Pronunciation: (pēk), Strict Standards: Non-static method FenSites::linkTo() should not be called statically in /site/html/dictionary/peak.html on line 83 [key]
1. the pointed top of a mountain or ridge.
2. a mountain with a pointed summit.
3. the pointed top of anything.
4. the highest or most important point or level: the peak of her political career.
5. the maximum point, degree, or volume of anything: Oil prices reached their peak last year.
6. a time of the day or year when traffic, use, demand, etc., is greatest and charges, fares, or the like are at the maximum: Early evening is the peak on commuter railroads.
7. the higher fare, charges, etc., during such a period: If you fly during the Christmas holidays, you'll have to pay peak.
a. the maximum value of a quantity during a specified time interval: a voltage peak.
b. the maximum power consumed or produced by a unit or group of units in a stated period of time.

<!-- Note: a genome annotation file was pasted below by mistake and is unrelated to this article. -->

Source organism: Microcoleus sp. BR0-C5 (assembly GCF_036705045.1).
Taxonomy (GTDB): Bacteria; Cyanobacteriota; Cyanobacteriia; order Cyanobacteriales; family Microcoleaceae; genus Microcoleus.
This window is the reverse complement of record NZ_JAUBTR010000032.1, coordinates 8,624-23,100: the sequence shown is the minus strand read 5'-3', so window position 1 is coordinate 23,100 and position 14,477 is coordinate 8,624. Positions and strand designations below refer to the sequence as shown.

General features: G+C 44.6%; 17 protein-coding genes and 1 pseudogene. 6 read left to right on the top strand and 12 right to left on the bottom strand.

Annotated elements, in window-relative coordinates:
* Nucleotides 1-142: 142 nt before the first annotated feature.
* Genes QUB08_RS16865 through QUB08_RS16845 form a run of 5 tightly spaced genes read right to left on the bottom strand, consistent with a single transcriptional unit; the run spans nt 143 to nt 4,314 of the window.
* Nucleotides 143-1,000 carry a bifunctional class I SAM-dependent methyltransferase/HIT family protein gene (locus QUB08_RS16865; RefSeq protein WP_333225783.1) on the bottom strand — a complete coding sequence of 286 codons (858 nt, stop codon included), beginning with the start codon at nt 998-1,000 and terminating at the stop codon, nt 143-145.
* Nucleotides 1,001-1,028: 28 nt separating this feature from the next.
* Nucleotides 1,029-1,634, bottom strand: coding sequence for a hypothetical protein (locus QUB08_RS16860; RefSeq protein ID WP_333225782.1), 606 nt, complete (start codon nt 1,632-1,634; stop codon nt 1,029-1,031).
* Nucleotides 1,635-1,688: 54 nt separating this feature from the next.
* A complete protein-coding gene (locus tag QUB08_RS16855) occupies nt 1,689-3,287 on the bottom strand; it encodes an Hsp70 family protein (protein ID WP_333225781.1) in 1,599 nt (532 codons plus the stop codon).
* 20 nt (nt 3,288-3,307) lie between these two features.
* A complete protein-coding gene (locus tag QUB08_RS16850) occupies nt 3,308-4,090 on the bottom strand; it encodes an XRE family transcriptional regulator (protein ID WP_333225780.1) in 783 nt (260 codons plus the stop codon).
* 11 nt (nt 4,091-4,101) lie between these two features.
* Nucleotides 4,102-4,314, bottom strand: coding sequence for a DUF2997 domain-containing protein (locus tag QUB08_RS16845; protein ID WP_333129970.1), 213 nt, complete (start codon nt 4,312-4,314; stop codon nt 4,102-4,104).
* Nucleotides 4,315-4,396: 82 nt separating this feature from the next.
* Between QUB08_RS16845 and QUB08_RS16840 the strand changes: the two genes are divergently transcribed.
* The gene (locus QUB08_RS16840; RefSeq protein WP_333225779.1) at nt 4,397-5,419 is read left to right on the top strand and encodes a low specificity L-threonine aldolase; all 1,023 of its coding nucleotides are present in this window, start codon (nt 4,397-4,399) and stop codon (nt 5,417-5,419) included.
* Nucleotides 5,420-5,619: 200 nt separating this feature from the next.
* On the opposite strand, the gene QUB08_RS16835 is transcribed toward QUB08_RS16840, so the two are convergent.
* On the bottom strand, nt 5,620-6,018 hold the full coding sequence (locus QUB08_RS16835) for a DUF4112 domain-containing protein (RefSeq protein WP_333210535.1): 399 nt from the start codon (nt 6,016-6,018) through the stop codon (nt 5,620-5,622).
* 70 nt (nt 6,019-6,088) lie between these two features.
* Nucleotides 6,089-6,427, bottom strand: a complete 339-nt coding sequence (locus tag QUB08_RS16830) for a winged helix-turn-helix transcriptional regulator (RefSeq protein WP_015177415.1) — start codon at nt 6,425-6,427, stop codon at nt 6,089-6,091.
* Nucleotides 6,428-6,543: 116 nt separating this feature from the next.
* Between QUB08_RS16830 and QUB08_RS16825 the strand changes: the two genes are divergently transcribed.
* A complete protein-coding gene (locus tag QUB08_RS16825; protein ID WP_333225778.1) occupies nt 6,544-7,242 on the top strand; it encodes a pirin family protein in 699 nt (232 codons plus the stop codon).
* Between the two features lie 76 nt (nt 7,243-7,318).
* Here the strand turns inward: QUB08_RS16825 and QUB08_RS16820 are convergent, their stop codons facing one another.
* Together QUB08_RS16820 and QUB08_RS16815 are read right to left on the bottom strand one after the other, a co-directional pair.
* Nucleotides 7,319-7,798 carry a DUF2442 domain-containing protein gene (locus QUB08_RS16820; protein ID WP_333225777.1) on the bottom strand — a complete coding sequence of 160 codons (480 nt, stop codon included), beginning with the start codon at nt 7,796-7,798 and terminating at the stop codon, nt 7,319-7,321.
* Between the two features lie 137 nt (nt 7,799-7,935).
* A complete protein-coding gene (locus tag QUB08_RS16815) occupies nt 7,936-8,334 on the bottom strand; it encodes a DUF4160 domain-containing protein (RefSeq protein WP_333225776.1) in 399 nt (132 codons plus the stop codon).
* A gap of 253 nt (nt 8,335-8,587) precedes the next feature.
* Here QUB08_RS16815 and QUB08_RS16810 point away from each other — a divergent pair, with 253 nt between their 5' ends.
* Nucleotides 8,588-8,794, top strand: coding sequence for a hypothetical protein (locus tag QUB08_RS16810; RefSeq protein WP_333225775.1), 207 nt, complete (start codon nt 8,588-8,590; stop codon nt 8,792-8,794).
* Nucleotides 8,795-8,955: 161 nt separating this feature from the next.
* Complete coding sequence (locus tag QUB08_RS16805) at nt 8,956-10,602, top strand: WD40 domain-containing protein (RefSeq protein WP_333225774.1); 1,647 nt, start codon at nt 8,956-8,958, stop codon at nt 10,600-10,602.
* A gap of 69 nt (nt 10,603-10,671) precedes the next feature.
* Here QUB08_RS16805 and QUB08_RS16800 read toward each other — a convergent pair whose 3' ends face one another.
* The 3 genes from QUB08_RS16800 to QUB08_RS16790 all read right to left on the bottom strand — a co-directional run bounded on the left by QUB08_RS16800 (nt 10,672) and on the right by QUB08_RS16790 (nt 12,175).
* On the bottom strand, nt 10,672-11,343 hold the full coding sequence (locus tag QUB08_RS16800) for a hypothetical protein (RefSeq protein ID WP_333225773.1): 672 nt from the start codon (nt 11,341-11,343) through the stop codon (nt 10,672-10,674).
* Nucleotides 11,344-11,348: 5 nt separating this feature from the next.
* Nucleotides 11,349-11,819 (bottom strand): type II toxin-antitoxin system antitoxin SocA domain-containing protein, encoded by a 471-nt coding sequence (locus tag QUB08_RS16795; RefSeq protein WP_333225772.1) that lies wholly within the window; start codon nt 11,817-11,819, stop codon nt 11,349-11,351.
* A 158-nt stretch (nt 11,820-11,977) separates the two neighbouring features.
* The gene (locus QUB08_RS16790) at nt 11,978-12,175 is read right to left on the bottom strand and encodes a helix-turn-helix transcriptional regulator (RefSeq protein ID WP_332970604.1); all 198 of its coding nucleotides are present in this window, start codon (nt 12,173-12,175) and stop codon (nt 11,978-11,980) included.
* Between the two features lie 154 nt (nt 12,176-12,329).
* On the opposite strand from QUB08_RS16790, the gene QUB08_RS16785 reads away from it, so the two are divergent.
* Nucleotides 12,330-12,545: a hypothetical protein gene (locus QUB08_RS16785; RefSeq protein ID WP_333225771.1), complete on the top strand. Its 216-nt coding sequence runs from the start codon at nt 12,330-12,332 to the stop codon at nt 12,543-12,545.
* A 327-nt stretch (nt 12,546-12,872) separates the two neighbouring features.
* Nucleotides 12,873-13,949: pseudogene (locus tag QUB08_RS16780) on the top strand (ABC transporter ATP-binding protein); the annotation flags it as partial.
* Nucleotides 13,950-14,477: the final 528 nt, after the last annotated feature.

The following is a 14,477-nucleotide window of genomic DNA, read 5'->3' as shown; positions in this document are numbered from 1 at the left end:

9. a projecting point: the peak of a man's beard.
10. See widow's peak.
11. a projecting front piece, or visor, of a cap.
12. Phonet.nucleus (def. 8a).
a. the contracted part of a ship's hull at the bow or the stern.
b. the upper after corner of a sail that is extended by a gaff. See diag. under sail.
c. the outer extremity of a gaff.
1. to project in a peak.
2. to attain a peak of activity, development, popularity, etc.: The artist peaked in the 1950s.
Naut.to raise the after end of (a yard, gaff, etc.) to or toward an angle above the horizontal.
1. being at the point of maximum frequency, intensity, use, etc.; busiest or most active: Hotel rooms are most expensive during the peak travel seasons.
2. constituting the highest or maximum level, volume, etc.; optimal; prime: a machine running at peak performance.
Pronunciation: (pēk), Strict Standards: Non-static method FenSites::linkTo() should not be called statically in /site/html/dictionary/peak.html on line 208 [key]
to become weak, thin, and sickly.
Random House Unabridged Dictionary, Copyright © 1997, by Random House, Inc., on Infoplease.